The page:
What Does The Best Horror Anime Need? Part 4

Feature Best Horror Anime 4
King's Game Episode 11

Lions and tigers and bears… oh my. We’ve set up our horror anime and populated it with great characters. It’s brimming with atmosphere and all and all it has been one fantastic ride. Now we just need to actually get to the conclusion without the story falling over. Oh no.

There will be spoilers for the ends of some horror anime below. Read only if that does not bother you.

This issue isn’t exclusive to horror anime. There are so many anime that either don’t finish or the conclusion is incredibly weak or trite. Sometimes it is just a confusing mess. However, this becomes really notable in horror stories where the conclusion needs to be pretty solid. And you would think it would be hard to stuff up. They either overcome whatever the horror is or the horror wins. Not so hard. Yet there are a myriad of ways that anime manages to make this go terribly wrong.

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From over-complicating something simple, wiping out anyone left in the cast in rapid succession (and with little to no reason for the audience to care), random introductions, explanations that make no sense, or just unfinished stories, somehow horror anime manage to have developed quite the talent for narrative dysfunction.

I’m Sorry, What?

Did you ever wonder why Future Diary suddenly went off the rails in the final couple of episodes? I mean, it was a perfectly simple set up for a story with a god literally called Deus ex Machina at the centre of a death game involving precognitive mobile phones… Okay, maybe not that simple but the crux was. Don’t let your phone get destroyed and destroy everybody else’s. We got down to the final two and then things just got weird.

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Not the end, but appropriate.

Admittedly, it isn’t completely incomprehensible but as they layer on twist after twist and yet another alternative reality on top of a pre-existing one you just have to wonder if maybe they were trying too hard for a big finish. The end result is somewhat less than satisfying. While that doesn’t mean I didn’t enjoy it, ultimately it is the steps leading up to the end that are enjoyable rather than the ending itself.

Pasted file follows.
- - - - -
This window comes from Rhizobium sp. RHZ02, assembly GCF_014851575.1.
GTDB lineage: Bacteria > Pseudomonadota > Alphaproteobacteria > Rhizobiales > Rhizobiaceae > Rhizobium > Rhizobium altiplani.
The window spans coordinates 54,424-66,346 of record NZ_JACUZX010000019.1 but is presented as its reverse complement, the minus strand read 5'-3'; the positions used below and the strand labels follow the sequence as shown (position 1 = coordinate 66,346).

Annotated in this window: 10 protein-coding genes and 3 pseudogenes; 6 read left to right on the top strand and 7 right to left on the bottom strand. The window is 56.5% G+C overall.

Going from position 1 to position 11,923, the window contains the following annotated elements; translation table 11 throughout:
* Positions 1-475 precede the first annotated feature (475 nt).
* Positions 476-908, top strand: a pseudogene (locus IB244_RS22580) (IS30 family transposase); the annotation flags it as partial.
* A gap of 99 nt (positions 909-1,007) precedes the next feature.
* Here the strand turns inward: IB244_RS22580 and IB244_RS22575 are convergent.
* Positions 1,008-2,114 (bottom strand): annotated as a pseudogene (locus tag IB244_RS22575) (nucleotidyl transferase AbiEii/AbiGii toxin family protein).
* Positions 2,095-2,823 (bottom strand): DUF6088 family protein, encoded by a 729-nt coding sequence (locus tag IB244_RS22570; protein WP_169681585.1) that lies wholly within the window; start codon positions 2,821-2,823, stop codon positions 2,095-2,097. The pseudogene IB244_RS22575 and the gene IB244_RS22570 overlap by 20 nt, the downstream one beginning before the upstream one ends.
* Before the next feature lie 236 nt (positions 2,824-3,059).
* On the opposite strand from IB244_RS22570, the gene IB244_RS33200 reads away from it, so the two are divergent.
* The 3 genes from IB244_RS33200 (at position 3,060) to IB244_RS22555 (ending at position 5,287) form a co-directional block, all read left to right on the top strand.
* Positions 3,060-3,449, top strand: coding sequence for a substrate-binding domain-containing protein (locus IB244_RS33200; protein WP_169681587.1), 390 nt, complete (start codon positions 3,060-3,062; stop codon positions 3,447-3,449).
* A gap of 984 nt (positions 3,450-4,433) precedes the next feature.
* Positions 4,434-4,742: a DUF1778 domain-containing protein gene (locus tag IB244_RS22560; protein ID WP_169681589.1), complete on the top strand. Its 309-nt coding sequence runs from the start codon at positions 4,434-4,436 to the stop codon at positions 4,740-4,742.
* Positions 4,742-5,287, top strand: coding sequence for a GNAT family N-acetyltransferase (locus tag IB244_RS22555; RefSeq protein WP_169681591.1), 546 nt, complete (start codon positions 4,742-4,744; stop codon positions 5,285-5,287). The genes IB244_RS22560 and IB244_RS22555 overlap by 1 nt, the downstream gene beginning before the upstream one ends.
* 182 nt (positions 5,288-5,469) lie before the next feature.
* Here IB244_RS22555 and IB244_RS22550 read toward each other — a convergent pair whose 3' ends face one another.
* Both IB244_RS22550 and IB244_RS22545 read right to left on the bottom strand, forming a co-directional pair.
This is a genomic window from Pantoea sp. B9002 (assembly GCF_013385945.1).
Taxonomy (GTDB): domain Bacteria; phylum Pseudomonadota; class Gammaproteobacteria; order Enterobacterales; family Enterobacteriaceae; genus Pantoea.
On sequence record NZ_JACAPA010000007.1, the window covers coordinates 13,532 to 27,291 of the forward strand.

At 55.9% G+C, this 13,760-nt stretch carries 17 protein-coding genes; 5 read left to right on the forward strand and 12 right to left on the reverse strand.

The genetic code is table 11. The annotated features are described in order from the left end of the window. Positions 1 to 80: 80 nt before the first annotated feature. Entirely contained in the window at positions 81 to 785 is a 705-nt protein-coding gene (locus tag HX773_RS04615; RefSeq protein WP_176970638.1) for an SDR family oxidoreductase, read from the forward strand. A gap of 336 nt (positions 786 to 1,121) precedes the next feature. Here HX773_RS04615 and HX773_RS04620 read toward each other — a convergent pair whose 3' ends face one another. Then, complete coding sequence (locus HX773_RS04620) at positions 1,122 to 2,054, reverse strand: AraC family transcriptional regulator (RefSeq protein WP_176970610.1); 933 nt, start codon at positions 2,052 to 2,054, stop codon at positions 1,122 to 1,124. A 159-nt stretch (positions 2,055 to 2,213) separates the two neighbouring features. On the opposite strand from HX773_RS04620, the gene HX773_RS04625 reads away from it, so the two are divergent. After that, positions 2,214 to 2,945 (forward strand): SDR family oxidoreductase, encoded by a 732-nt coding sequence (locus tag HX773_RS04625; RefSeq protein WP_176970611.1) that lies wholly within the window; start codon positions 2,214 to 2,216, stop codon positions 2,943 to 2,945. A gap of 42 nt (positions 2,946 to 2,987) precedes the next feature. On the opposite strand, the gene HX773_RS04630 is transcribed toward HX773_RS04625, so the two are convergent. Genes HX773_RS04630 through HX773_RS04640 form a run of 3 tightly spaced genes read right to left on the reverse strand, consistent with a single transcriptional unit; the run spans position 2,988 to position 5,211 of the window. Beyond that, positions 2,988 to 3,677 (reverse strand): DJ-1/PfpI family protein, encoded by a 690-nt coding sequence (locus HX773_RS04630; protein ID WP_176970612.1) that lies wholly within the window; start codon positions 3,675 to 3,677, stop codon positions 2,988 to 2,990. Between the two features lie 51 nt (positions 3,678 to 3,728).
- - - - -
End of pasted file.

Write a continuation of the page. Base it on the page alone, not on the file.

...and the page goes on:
Equally weird is Parasyte. While the ending of that is easy to follow the anime starts out in a horrific manner and builds up this dark body-snatching (or at least head-snatching) invasion and then somehow becomes an action before delivering an environmental awareness message in its final episodes. It isn’t as though there wasn’t an environmental tone a little earlier in the story, however the blatant messaging and tonal shift seemed to come out of left field leaving us with an ending that felt like it belonged on a very different story to the one we’d watched unfold.

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And then we have the endless plot twists delivered by The Lost Village, though there are some who claim the whole thing was meant to be a satire so maybe the end that spirals out of control before half the characters literally just up and go home is entirely deliberate? It certainly doesn’t leave you feeling like anything really got resolved.



A Guide On How Not To End A Horror Anime

I’d love to say that we have a guide on good endings to horror anime but the tragedy is the best I could think of was Higurashi and it has the added advantage of having multiple retellings of the same time period before the final loop ‘resolves’ the drama. While I love Another and Shiki, both go for a blood bath ending and a quick killing off of lesser characters and some named was before wholesale destruction (in both cases brought about by fire). Certainly they both ‘end’ but it feels more like someone got bored and kicked over all the toys rather than actually took the time to bring things to a close.

And so I’m left with looking at an anime that was more of less broken from the start but excelled at delivering a disaster of an ending: King’s Game.

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When a large chunk of the series was given over to a small group of character’s investigating the source of the King’s Game in order to stop it you kind of expect that they’ll either succeed or that there was never any way to stop it and they will all die anyway. Unfortunately, King’s Game wasn’t satisfied with just delivering a hopeless scenario. They had to go for a hopeless, convoluted, and almost nonsense scenario.

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We learn that the game started initially with letters giving instructions in a village and had been ongoing ever since. How that accounts for any of the supernatural elements, I’ve yet to figure out. Virus or not, I’m stumped as to how that could make someone’s head fall of or a rope tie around their neck. At least in stories like The Happening characters have to actively act to kill themselves rather than simply being killed by an external force. However, it was this reveal in the later episodes that made me howl with laughter.